I was wondering why almost all USB cables that exist are USB-A to (Micro-USB | USB-C | USB-B | etc.)
Why was USB-A to USB-A not a popular thing? Is there a technical reason this cannot work?
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USB-A male to USB-A female is fine. They exist, and are relatively common. They work just fine as USB extension cables, provided the overall length is not too long. For longer distances, active cables exist that contain an internal repeater or USB hub to regenerate the signal. However, you may run in to power delivery issues due to voltage drop.
USB-A male to USB-A male is dangerous. It is also not compliant with the USB specification*. They also exist, though I am not really sure why. Perhaps because the USB-A connector is shorter than the USB-B connector, so chinese external hard drive enclosure vendors decided to use it because it was a half a cent cheaper than the proper connector. A USB-A male to USB-A male cable is similar to a line cord with a male plug on both ends. You should never, ever use one of these. There are several problems. First of all, USB does not allow two USB hosts to be connected to each other. The software stack does not support it. You cannot simply connect two computers to each other via USB and have them talk to each other without inserting some component in the middle, such as two back-to-back USB to Ethernet converters or similar. USB on-the-go is a slightly different story as a USB OTG device will switch roles between host and device. USB OTG also uses a different connector entirely, an A/B variant that accepts both A and B type connectors, which only exists in the smaller sizes.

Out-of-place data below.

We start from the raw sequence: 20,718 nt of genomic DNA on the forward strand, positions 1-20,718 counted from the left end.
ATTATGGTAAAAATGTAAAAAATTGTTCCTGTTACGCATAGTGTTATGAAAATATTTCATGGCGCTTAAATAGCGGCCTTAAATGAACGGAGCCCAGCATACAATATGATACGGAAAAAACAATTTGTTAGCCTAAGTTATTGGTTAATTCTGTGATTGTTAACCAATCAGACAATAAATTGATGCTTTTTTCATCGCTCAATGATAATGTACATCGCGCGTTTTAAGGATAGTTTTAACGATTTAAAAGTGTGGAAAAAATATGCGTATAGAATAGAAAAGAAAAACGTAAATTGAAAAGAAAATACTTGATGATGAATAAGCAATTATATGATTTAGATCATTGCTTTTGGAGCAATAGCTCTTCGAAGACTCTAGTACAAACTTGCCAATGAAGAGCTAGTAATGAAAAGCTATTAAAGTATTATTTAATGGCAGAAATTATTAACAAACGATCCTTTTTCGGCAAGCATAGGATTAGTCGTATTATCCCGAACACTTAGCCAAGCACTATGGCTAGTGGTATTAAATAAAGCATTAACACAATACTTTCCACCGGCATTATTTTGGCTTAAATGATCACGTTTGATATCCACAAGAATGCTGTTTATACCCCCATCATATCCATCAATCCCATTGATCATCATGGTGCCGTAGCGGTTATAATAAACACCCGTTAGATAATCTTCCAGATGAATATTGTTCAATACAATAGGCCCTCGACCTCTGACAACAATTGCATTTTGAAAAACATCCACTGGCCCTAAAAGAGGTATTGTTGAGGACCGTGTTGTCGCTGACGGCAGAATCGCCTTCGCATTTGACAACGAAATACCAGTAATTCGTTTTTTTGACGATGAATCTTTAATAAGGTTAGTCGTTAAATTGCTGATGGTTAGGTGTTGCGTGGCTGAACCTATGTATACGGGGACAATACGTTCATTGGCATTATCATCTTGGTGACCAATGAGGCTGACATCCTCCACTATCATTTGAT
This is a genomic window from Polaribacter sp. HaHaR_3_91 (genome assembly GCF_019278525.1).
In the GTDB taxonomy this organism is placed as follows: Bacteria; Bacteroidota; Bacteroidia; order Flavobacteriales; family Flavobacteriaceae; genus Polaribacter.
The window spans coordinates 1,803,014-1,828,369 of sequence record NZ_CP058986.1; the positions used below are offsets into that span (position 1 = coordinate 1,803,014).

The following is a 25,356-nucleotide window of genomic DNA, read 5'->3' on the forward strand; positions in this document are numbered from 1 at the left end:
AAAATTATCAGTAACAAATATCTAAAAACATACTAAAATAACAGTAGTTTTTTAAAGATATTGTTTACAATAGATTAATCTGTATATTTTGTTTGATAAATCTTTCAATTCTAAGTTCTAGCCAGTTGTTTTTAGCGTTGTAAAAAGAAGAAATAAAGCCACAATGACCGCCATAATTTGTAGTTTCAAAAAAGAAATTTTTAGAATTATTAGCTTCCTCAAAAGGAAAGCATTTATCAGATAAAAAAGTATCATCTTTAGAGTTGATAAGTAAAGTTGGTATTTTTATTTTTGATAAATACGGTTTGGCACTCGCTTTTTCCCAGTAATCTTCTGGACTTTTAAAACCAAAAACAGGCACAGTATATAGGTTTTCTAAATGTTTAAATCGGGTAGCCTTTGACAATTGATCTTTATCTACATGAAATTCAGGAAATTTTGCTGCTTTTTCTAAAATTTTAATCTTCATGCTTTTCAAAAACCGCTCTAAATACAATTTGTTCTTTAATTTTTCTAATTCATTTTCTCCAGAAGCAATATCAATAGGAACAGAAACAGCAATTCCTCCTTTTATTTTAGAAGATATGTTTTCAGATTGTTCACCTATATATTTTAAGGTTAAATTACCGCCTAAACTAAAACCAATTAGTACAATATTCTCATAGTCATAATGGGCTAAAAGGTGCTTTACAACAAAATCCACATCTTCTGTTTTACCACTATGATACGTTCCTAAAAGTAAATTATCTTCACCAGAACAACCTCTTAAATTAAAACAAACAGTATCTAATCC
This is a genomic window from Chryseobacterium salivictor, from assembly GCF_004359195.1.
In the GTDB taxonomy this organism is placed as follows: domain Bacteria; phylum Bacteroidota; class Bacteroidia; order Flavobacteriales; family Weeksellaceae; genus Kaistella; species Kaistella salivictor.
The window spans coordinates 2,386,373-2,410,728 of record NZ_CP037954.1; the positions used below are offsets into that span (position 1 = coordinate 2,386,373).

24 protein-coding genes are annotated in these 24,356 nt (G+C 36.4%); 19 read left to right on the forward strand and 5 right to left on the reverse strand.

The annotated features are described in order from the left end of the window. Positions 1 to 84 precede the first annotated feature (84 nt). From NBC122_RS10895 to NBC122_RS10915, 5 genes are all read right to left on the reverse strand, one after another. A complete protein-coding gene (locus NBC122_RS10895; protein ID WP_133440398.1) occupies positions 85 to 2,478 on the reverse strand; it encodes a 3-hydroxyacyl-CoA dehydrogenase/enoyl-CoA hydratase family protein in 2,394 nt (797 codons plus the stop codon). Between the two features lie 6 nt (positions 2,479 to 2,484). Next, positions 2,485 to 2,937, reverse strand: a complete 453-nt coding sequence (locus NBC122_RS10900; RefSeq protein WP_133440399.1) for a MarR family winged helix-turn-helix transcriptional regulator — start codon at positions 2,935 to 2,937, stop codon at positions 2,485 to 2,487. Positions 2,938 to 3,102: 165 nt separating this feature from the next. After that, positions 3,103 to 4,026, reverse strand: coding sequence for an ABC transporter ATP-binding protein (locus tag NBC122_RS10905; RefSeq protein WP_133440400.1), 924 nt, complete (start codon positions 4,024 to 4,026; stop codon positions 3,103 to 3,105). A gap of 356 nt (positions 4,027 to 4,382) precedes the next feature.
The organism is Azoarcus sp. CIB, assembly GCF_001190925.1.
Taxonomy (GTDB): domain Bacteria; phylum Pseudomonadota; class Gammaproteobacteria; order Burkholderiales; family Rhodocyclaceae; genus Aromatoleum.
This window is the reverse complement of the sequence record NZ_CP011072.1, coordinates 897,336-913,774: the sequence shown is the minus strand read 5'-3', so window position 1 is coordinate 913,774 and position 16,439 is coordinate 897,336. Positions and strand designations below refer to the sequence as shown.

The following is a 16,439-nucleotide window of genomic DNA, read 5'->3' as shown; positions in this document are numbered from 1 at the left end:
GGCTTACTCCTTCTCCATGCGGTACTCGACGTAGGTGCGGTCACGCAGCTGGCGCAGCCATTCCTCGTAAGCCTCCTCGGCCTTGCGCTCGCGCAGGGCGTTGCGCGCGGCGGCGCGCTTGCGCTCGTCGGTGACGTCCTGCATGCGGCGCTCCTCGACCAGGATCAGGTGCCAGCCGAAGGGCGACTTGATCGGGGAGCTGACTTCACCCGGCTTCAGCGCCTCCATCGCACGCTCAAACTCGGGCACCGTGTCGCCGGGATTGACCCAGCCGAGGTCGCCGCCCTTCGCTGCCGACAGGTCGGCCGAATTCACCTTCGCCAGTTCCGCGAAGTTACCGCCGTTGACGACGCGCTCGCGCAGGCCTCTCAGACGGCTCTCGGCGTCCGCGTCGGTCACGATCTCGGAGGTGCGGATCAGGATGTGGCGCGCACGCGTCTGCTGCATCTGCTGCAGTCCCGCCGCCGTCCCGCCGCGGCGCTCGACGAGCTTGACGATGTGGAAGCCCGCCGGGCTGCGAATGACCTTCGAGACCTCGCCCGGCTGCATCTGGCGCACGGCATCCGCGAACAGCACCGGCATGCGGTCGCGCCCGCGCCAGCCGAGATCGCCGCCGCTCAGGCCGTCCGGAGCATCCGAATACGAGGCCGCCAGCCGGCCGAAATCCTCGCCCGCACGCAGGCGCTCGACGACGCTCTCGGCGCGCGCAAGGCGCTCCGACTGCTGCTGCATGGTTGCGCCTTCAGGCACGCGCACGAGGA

But this is not what makes USB-A to USB-A cables dangerous. What makes them dangerous is that the USB cable provides power, and USB hosts are in general not designed to accept power coming in the wrong way. If you connect two computers together with a USB-A to USB-A cable, their 5V supplies are almost certainly not at the same voltage, so one of them will power the other one through the USB cable. This in and of itself is not really a major problem, provided the source has appropriate current limiting to prevent the cable heating up and starting a fire. The problem really comes when one of the devices is turned off. Now, you have an external 5V supply coming in to a powered-off device that isn't designed to handle it. This can damage components on the motherboard in one or both devices. Also, USB devices are in general designed to draw less than 500 mA, but whatever is hanging off of the 5V rail inside a host could draw orders of magnitude more than that.
USB-C is a different story as is specifically designed to have identical connectors on both ends. Not only that, it is explicitly designed to support charging a host device via a USB C connector. As a result, USB C devices have to be designed to handle this situation appropriately.
*except for some extremely rare cables that you will most likely never come across that don't connect the 5V power, which are effectively indistinguishable from non-compliant cables unless you pull out a multimeter.